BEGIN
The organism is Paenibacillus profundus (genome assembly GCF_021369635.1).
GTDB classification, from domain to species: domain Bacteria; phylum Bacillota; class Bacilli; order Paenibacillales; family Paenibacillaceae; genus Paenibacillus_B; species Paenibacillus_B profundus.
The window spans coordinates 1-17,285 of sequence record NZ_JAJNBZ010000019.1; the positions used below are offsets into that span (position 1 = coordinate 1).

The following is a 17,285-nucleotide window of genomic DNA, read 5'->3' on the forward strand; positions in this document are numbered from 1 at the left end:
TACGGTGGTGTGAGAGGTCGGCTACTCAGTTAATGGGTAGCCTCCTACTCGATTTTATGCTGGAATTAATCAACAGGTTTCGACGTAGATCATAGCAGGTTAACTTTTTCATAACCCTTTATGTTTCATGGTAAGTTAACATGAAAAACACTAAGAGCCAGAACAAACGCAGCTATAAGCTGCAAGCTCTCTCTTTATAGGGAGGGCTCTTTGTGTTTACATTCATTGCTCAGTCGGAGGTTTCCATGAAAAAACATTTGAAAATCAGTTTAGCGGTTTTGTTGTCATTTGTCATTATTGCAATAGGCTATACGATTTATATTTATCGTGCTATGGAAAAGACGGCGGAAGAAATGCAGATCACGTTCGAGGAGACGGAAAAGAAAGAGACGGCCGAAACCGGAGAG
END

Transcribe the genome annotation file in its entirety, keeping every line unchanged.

The organism is Paenibacillus profundus (genome assembly GCF_021369635.1).
GTDB classification, from domain to species: domain Bacteria; phylum Bacillota; class Bacilli; order Paenibacillales; family Paenibacillaceae; genus Paenibacillus_B; species Paenibacillus_B profundus.
The window spans coordinates 1-17,285 of sequence record NZ_JAJNBZ010000019.1; the positions used below are offsets into that span (position 1 = coordinate 1).

The following is a 17,285-nucleotide window of genomic DNA, read 5'->3' on the forward strand; positions in this document are numbered from 1 at the left end:
TACGGTGGTGTGAGAGGTCGGCTACTCAGTTAATGGGTAGCCTCCTACTCGATTTTATGCTGGAATTAATCAACAGGTTTCGACGTAGATCATAGCAGGTTAACTTTTTCATAACCCTTTATGTTTCATGGTAAGTTAACATGAAAAACACTAAGAGCCAGAACAAACGCAGCTATAAGCTGCAAGCTCTCTCTTTATAGGGAGGGCTCTTTGTGTTTACATTCATTGCTCAGTCGGAGGTTTCCATGAAAAAACATTTGAAAATCAGTTTAGCGGTTTTGTTGTCATTTGTCATTATTGCAATAGGCTATACGATTTATATTTATCGTGCTATGGAAAAGACGGCGGAAGAAATGCAGATCACGTTCGAGGAGACGGAAAAGAAAGAGACGGCCGAAACCGGAGAG